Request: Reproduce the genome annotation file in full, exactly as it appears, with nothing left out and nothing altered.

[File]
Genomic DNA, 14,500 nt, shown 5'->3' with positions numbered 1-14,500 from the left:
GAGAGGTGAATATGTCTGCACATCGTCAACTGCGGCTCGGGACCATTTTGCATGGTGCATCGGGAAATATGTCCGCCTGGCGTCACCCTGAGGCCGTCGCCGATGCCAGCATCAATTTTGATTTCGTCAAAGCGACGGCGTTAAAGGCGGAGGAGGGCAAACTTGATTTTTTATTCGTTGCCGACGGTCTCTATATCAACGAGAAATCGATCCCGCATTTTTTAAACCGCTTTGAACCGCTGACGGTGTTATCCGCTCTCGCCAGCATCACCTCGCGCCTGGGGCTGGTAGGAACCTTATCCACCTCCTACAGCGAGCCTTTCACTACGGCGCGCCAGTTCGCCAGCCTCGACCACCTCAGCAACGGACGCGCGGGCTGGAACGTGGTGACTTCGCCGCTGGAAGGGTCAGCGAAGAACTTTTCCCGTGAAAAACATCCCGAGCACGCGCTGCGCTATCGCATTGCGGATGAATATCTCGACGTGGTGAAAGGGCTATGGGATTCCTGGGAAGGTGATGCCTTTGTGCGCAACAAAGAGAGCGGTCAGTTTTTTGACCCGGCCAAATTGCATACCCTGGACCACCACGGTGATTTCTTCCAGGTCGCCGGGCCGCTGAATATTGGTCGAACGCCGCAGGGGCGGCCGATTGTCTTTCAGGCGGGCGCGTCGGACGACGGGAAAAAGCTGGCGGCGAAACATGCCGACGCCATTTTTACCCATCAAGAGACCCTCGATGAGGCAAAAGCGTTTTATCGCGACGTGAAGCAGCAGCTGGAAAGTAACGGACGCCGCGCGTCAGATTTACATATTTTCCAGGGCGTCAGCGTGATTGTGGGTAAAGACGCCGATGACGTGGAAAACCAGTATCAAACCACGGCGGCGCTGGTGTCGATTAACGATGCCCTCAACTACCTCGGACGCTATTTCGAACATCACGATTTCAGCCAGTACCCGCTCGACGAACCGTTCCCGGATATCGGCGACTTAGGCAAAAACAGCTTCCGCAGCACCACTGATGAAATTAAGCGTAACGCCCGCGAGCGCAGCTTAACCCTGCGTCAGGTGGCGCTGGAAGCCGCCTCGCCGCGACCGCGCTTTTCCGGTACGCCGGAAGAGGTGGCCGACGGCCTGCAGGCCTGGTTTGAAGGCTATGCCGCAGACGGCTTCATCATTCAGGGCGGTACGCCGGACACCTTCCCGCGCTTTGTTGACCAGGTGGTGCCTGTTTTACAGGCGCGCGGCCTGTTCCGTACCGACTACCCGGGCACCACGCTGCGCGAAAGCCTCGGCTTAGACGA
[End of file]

Genomic DNA, 14,500 nt, shown 5'->3' with positions numbered 1-14,500 from the left:
GAGAGGTGAATATGTCTGCACATCGTCAACTGCGGCTCGGGACCATTTTGCATGGTGCATCGGGAAATATGTCCGCCTGGCGTCACCCTGAGGCCGTCGCCGATGCCAGCATCAATTTTGATTTCGTCAAAGCGACGGCGTTAAAGGCGGAGGAGGGCAAACTTGATTTTTTATTCGTTGCCGACGGTCTCTATATCAACGAGAAATCGATCCCGCATTTTTTAAACCGCTTTGAACCGCTGACGGTGTTATCCGCTCTCGCCAGCATCACCTCGCGCCTGGGGCTGGTAGGAACCTTATCCACCTCCTACAGCGAGCCTTTCACTACGGCGCGCCAGTTCGCCAGCCTCGACCACCTCAGCAACGGACGCGCGGGCTGGAACGTGGTGACTTCGCCGCTGGAAGGGTCAGCGAAGAACTTTTCCCGTGAAAAACATCCCGAGCACGCGCTGCGCTATCGCATTGCGGATGAATATCTCGACGTGGTGAAAGGGCTATGGGATTCCTGGGAAGGTGATGCCTTTGTGCGCAACAAAGAGAGCGGTCAGTTTTTTGACCCGGCCAAATTGCATACCCTGGACCACCACGGTGATTTCTTCCAGGTCGCCGGGCCGCTGAATATTGGTCGAACGCCGCAGGGGCGGCCGATTGTCTTTCAGGCGGGCGCGTCGGACGACGGGAAAAAGCTGGCGGCGAAACATGCCGACGCCATTTTTACCCATCAAGAGACCCTCGATGAGGCAAAAGCGTTTTATCGCGACGTGAAGCAGCAGCTGGAAAGTAACGGACGCCGCGCGTCAGATTTACATATTTTCCAGGGCGTCAGCGTGATTGTGGGTAAAGACGCCGATGACGTGGAAAACCAGTATCAAACCACGGCGGCGCTGGTGTCGATTAACGATGCCCTCAACTACCTCGGACGCTATTTCGAACATCACGATTTCAGCCAGTACCCGCTCGACGAACCGTTCCCGGATATCGGCGACTTAGGCAAAAACAGCTTCCGCAGCACCACTGATGAAATTAAGCGTAACGCCCGCGAGCGCAGCTTAACCCTGCGTCAGGTGGCGCTGGAAGCCGCCTCGCCGCGACCGCGCTTTTCCGGTACGCCGGAAGAGGTGGCCGACGGCCTGCAGGCCTGGTTTGAAGGCTATGCCGCAGACGGCTTCATCATTCAGGGCGGTACGCCGGACACCTTCCCGCGCTTTGTTGACCAGGTGGTGCCTGTTTTACAGGCGCGCGGCCTGTTCCGTACCGACTACCCGGGCACCACGCTGCGCGAAAGCCTCGGCTTAGACGA